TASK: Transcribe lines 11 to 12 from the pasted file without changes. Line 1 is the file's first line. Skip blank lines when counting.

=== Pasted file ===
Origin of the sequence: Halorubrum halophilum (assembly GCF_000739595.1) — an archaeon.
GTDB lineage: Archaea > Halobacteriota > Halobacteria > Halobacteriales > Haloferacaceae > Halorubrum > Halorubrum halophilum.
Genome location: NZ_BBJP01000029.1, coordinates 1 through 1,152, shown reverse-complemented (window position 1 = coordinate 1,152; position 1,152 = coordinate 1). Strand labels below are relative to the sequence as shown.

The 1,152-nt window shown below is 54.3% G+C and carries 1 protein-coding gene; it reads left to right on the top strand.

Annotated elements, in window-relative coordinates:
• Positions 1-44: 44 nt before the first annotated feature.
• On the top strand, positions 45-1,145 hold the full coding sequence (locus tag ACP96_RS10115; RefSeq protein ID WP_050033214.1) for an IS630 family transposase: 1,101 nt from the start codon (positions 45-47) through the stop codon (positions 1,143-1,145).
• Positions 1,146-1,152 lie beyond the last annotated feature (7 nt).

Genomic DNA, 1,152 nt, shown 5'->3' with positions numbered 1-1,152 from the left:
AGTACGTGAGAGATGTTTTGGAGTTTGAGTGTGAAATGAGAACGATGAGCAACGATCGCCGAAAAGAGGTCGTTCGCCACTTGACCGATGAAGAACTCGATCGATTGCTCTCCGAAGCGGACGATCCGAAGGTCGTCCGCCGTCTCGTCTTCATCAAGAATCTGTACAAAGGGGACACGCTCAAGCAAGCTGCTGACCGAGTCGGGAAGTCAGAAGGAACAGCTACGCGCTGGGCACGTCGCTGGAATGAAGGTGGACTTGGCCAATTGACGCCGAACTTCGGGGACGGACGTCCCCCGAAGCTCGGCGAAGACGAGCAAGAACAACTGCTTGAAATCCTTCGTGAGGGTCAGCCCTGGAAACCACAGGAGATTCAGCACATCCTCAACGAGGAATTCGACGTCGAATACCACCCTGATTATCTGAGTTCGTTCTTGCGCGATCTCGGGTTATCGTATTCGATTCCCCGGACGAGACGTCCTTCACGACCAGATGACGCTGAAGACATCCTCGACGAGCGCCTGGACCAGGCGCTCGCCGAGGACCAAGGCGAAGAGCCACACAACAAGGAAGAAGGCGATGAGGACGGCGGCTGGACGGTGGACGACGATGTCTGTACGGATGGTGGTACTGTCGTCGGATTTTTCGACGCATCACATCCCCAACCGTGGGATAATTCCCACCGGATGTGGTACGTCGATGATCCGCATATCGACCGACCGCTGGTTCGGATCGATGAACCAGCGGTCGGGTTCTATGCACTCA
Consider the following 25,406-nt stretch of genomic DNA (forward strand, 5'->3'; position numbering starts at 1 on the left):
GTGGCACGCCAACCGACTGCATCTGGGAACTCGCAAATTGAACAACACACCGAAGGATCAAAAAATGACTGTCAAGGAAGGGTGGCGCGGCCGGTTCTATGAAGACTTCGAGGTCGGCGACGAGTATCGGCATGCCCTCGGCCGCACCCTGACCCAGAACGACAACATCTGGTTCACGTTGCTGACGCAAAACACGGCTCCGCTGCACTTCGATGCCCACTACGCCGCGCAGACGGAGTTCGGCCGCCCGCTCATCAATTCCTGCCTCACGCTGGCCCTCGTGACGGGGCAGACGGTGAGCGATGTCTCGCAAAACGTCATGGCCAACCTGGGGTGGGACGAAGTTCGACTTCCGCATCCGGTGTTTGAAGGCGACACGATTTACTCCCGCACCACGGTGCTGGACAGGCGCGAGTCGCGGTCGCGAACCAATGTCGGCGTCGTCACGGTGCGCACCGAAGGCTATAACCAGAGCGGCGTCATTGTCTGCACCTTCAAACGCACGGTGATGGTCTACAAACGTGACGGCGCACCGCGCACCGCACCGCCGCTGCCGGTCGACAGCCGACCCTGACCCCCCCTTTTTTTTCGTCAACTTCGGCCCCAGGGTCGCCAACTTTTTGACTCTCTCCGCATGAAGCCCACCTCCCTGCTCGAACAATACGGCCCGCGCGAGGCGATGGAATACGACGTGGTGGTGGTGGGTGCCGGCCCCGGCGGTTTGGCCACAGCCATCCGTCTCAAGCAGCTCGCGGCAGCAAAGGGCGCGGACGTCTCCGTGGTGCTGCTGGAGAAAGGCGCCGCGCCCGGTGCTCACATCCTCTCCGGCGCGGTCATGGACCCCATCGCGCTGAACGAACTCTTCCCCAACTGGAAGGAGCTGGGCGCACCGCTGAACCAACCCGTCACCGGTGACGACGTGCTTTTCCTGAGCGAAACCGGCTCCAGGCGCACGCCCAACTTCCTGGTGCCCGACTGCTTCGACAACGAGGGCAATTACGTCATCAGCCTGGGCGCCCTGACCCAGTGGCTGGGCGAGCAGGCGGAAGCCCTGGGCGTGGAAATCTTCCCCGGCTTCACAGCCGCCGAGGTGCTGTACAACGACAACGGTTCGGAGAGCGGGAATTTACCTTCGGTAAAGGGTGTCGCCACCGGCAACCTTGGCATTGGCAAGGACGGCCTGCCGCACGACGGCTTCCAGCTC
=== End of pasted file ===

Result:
Consider the following 25,406-nt stretch of genomic DNA (forward strand, 5'->3'; position numbering starts at 1 on the left):
GTGGCACGCCAACCGACTGCATCTGGGAACTCGCAAATTGAACAACACACCGAAGGATCAAAAAATGACTGTCAAGGAAGGGTGGCGCGGCCGGTTCTATGAAGACTTCGAGGTCGGCGACGAGTATCGGCATGCCCTCGGCCGCACCCTGACCCAGAACGACAACATCTGGTTCACGTTGCTGACGCAAAACACGGCTCCGCTGCACTTCGATGCCCACTACGCCGCGCAGACGGAGTTCGGCCGCCCGCTCATCAATTCCTGCCTCACGCTGGCCCTCGTGACGGGGCAGACGGTGAGCGATGTCTCGCAAAACGTCATGGCCAACCTGGGGTGGGACGAAGTTCGACTTCCGCATCCGGTGTTTGAAGGCGACACGATTTACTCCCGCACCACGGTGCTGGACAGGCGCGAGTCGCGGTCGCGAACCAATGTCGGCGTCGTCACGGTGCGCACCGAAGGCTATAACCAGAGCGGCGTCATTGTCTGCACCTTCAAACGCACGGTGATGGTCTACAAACGTGACGGCGCACCGCGCACCGCACCGCCGCTGCCGGTCGACAGCCGACCCTGACCCCCCCTTTTTTTTCGTCAACTTCGGCCCCAGGGTCGCCAACTTTTTGACTCTCTCCGCATGAAGCCCACCTCCCTGCTCGAACAATACGGCCCGCGCGAGGCGATGGAATACGACGTGGTGGTGGTGGGTGCCGGCCCCGGCGGTTTGGCCACAGCCATCCGTCTCAAGCAGCTCGCGGCAGCAAAGGGCGCGGACGTCTCCGTGGTGCTGCTGGAGAAAGGCGCCGCGCCCGGTGCTCACATCCTCTCCGGCGCGGTCATGGACCCCATCGCGCTGAACGAACTCTTCCCCAACTGGAAGGAGCTGGGCGCACCGCTGAACCAACCCGTCACCGGTGACGACGTGCTTTTCCTGAGCGAAACCGGCTCCAGGCGCACGCCCAACTTCCTGGTGCCCGACTGCTTCGACAACGAGGGCAATTACGTCATCAGCCTGGGCGCCCTGACCCAGTGGCTGGGCGAGCAGGCGGAAGCCCTGGGCGTGGAAATCTTCCCCGGCTTCACAGCCGCCGAGGTGCTGTACAACGACAACGGTTCGGAGAGCGGGAATTTACCTTCGGTAAAGGGTGTCGCCACCGGCAACCTTGGCATTGGCAAGGACGGCCTGCCGCACGACGGCTTCCAGCTC